Diminished bishops, the new ultramontanism and the synodal process

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Thanks to the Franco-Prussian War, the I Vatican Council was suspended in October 1870 and was never convened. Before its unforeseen end, Vatican I did important work: it defined the universal scope of papal jurisdiction (and thus frustrated the New Nationalists’ claims to authority over the Church) while setting out the precise and limited circumstances in which the bishop of Rome can teach infallibly on matters of faith and morals. Nevertheless, the abrupt adjournment of the council led to an imbalance in the self-understanding of the Church: Catholicism found itself with a strong theology of the papacy but a weak theology of the episcopate.

As I explain in Sanctifying the World: The Vital Legacy of Vatican II (Fundamental Books), the Second Vatican Council considered this imbalance Lumen gentium (Light of the Nations), its dogmatic Constitution on the Church, which underlined several crucial points: the bishops of the Church are the heirs of the apostles; the “college” of bishops is the contemporary expression of the apostolic “college” of Acts 15; and this episcopal college, with and under its head, the bishop of Rome, has “supreme and plenary power over the universal Church” (LG 22).

This means, among other things, that the local bishops are true vicars of Christ in their local Churches. Ordained to teach, sanctify, and govern, bishops are not merely branch managers of the Catholic Church, Inc., carrying out orders from Roman headquarters. By their receipt of Orders in the highest degree, and by virtue of their communion with the Bishop of Rome, a local bishop is empowered to lead all the People of God entrusted to his care, so that all the baptized in his diocese are called to mission, equipped for mission and sacramentally supported in their evangelization efforts.

As Cardinal Joseph Ratzinger said then in a reflection on the achievements of Vatican II, Lumen gentium “reinserted throughout the Church a doctrine of [papal] primacy” which had “dangerously isolated” itself from the world episcopate, even as it “fitted into the one mystery of the Body of Christ a too isolated conception of the hierarchy. In these and other ways, Vatican II complemented the work of Vatican I in expressing the Church’s self-understanding in a holistic and integrated way that drew on the vast riches of Scripture and tradition. This was no small feat, and it justified a century and a half of serious theological work, often undertaken under difficult circumstances.

Yet the question must be asked: is Vatican II’s accomplishment in reasserting the authority of bishops undermined by the current preparatory process for the 2023 and 2024 “Synod on Synodality”?

Concerns about this have been exacerbated by the publication of the Work document for the “continental stage” of the preparation of the synod: a series of assemblies which follow the local and national “stages” of this long process.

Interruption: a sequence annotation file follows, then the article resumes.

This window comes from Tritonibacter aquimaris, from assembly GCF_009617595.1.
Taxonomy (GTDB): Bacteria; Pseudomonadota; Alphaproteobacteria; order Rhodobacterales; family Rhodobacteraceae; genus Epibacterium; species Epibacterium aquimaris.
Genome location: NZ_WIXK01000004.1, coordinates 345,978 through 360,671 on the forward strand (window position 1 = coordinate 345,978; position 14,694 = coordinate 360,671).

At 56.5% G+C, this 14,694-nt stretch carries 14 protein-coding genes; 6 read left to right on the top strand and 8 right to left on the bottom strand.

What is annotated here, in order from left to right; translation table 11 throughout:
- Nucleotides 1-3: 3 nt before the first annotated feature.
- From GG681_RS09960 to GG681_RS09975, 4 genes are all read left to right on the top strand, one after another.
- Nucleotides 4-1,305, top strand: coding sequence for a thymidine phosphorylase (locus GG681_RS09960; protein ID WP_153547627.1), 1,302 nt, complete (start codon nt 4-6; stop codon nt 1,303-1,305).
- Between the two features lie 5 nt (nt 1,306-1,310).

In the Work document, bishops are minority participants in continental consultations which must include (in addition to bishops, priests, consecrated religious and active lay people) “people living in conditions of poverty or marginalization, and those who are in direct contact with these groups and individuals; fraternal delegates from other Christian denominations; representatives of other religions and religious traditions; and some people with no religious affiliation. And what do the bishops do in these continental assemblies? “They are invited to identify the appropriate means to carry out the task of validation and approval” of the “Final Document” of each continental assembly, “ensuring that it is the fruit of an authentically synodal journey, respectful of the process that has taken place and faithful to the diverse voices of the People of God in each continent”.

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That is, bishops are note takers, not teachers; secretary-archivists, not guarantors of orthodoxy; messengers, not apostolic leaders.

Serious concerns about this diminishing of the episcopal vocation, which contrasts starkly with the teaching of Vatican II in Lumen gentium, are further intensified by reports that at the final assembly of the synod in Rome (presumably in 2024) there will be no voting on the proposals by the bishops present – ​​the normal way in which a synod expresses its judgments. On the contrary, the reports of the bishops’ discussions will be prepared — by the General Secretariat of the Synod who designed this process? – and delivered to the Pope, who will then draft a Post-Synodal Apostolic Exhortation (the document that completes the work of a Synod) as he sees fit.

Thus, extreme ultramontanism – a form of papal autocracy that could make Blessed Pius IX blush – is superimposed on the depreciation of the world episcopate.

It has nothing to do with Vatican II. Bishops should make this known by asking for the restoration of their authority in this process.

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